Generic name: ethambutol (eth-AM-bue-tol)
Drug class: Miscellaneous antituberculosis agents
Medically reviewed by Drugs.com. Last updated on Sep 16, 2021.
Commonly used brand name(s)
In the U.S.
Available Dosage Forms:
Therapeutic Class: Antitubercular
Uses for ethambutol
Ethambutol is used to treat tuberculosis (TB). It is used with other medicines for TB. Ethambutol may also be used for other problems as determined by your doctor.
To help clear up your tuberculosis (TB) infection completely, you must keep taking ethambutol for the full time of treatment, even if you begin to feel better. This is very important. It is also important that you do not miss any doses.
Ethambutol is available only with your doctor's prescription.
Before using ethambutol
In deciding to use a medicine, the risks of taking the medicine must be weighed against the good it will do. This is a decision you and your doctor will make. For ethambutol, the following should be considered:
Tell your doctor if you have ever had any unusual or allergic reaction to ethambutol or any other medicines. Also tell your health care professional if you have any other types of allergies, such as to foods, dyes, preservatives, or animals. For non-prescription products, read the label or package ingredients carefully.
Ethambutol has been tested in children 13 years of age or older and has not been shown to cause different side effects or problems than it does in adults. Ethambutol may be used for children with TB when other medicines cannot be used. However, ethambutol is usually not used in children up to 6 years of age because it may be hard to tell if they are having side effects affecting their eyes.
Many medicines have not been studied specifically in older people. Therefore, it may not be known whether they work exactly the same way they do in younger adults. Although there is no specific information comparing use of ethambutol in the elderly with its use in other age groups, ethambutol is not expected to cause different side effects or problems in older people than it does in younger adults.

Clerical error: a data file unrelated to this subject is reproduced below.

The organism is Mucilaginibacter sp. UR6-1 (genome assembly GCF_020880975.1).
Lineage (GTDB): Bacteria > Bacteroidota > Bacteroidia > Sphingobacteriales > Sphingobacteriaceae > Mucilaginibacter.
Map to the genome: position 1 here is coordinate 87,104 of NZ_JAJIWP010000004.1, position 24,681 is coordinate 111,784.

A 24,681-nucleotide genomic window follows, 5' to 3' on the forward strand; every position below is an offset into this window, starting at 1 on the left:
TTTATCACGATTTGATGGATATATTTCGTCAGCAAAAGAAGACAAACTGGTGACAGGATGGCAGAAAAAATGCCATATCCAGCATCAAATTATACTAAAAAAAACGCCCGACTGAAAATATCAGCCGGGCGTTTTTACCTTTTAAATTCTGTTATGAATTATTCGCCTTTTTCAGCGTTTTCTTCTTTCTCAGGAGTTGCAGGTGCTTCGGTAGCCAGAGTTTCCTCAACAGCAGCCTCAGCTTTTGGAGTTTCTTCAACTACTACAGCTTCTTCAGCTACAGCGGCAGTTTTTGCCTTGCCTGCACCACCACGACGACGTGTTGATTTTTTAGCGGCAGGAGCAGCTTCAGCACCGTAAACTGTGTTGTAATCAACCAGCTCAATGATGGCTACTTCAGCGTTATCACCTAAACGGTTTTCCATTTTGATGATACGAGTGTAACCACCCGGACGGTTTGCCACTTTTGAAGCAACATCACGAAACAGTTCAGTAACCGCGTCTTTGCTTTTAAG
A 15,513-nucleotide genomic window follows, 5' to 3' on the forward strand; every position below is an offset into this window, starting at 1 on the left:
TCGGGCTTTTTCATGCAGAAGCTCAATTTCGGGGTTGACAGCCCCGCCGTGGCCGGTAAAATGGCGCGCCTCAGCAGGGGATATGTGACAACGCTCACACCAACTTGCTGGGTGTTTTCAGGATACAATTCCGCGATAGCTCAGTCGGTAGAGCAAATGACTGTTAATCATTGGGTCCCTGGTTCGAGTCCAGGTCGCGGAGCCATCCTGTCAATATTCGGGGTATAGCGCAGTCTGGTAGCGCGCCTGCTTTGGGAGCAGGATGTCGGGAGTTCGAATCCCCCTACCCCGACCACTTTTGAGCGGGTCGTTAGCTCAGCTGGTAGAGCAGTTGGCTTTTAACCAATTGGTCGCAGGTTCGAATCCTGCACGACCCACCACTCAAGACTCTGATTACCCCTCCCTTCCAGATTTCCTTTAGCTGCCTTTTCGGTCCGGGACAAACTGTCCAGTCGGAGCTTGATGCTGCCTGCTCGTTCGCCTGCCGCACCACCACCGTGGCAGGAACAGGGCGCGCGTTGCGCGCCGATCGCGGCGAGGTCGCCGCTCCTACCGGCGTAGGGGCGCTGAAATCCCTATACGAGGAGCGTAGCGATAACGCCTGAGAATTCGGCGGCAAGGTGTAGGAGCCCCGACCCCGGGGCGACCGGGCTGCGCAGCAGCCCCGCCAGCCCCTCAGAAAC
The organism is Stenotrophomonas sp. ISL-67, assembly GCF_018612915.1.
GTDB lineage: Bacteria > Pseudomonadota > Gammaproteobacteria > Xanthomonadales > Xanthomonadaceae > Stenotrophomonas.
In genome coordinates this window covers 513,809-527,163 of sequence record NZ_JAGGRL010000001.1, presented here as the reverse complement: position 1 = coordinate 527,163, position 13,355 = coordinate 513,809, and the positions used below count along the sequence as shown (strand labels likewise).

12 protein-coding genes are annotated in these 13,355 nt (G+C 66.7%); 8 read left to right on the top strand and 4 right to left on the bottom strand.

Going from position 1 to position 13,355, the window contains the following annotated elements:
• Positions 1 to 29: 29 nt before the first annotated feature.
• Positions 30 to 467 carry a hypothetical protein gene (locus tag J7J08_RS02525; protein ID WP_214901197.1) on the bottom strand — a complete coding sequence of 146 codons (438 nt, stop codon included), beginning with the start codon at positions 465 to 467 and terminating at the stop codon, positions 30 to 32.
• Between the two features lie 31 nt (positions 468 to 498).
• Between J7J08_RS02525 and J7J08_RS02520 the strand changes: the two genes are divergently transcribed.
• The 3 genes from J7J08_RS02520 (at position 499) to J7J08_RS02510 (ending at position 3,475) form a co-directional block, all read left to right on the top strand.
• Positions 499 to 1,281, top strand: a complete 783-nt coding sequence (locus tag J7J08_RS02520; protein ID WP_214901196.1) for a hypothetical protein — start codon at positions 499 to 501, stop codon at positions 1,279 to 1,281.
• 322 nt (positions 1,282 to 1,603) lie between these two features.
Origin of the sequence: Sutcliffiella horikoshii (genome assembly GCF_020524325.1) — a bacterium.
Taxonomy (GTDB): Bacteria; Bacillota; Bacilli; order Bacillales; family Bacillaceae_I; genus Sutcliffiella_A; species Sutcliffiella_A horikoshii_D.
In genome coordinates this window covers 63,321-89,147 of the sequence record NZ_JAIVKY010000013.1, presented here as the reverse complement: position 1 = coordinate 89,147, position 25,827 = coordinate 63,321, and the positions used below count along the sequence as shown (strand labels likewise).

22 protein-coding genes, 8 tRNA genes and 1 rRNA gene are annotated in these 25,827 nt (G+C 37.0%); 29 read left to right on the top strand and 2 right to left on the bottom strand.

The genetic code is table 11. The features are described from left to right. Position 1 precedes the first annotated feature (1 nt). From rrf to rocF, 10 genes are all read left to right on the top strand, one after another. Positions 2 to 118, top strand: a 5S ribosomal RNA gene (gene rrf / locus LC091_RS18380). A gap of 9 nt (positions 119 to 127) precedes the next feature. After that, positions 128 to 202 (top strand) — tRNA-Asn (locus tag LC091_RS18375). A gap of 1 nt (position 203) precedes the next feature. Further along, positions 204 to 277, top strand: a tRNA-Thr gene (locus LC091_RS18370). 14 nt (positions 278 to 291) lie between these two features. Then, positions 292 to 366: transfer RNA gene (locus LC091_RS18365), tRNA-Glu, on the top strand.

Studies in women suggest that this medication poses minimal risk to the infant when used during breastfeeding.
Interactions with medicines
Although certain medicines should not be used together at all, in other cases two different medicines may be used together even if an interaction might occur. In these cases, your doctor may want to change the dose, or other precautions may be necessary. When you are taking ethambutol, it is especially important that your healthcare professional know if you are taking any of the medicines listed below. The following interactions have been selected on the basis of their potential significance and are not necessarily all-inclusive.
Using ethambutol with any of the following medicines may cause an increased risk of certain side effects, but using both drugs may be the best treatment for you. If both medicines are prescribed together, your doctor may change the dose or how often you use one or both of the medicines.
- Aluminum Distearate
- Aluminum Hydroxide
- Dihydroxyaluminum Aminoacetate
- Dihydroxyaluminum Sodium Carbonate
Interactions with food/tobacco/alcohol
Certain medicines should not be used at or around the time of eating food or eating certain types of food since interactions may occur. Using alcohol or tobacco with certain medicines may also cause interactions to occur. Discuss with your healthcare professional the use of your medicine with food, alcohol, or tobacco.
Other medical problems
The presence of other medical problems may affect the use of ethambutol. Make sure you tell your doctor if you have any other medical problems, especially:
- Gouty arthritis—Ethambutol may cause or worsen attacks of gout
- Kidney disease—Patients with kidney disease may be more likely to have side effects
- Optic neuritis (eye nerve damage)—Ethambutol may cause or worsen eye disease
Proper use of ethambutol
Ethambutol may be taken with food if ethambutol upsets your stomach.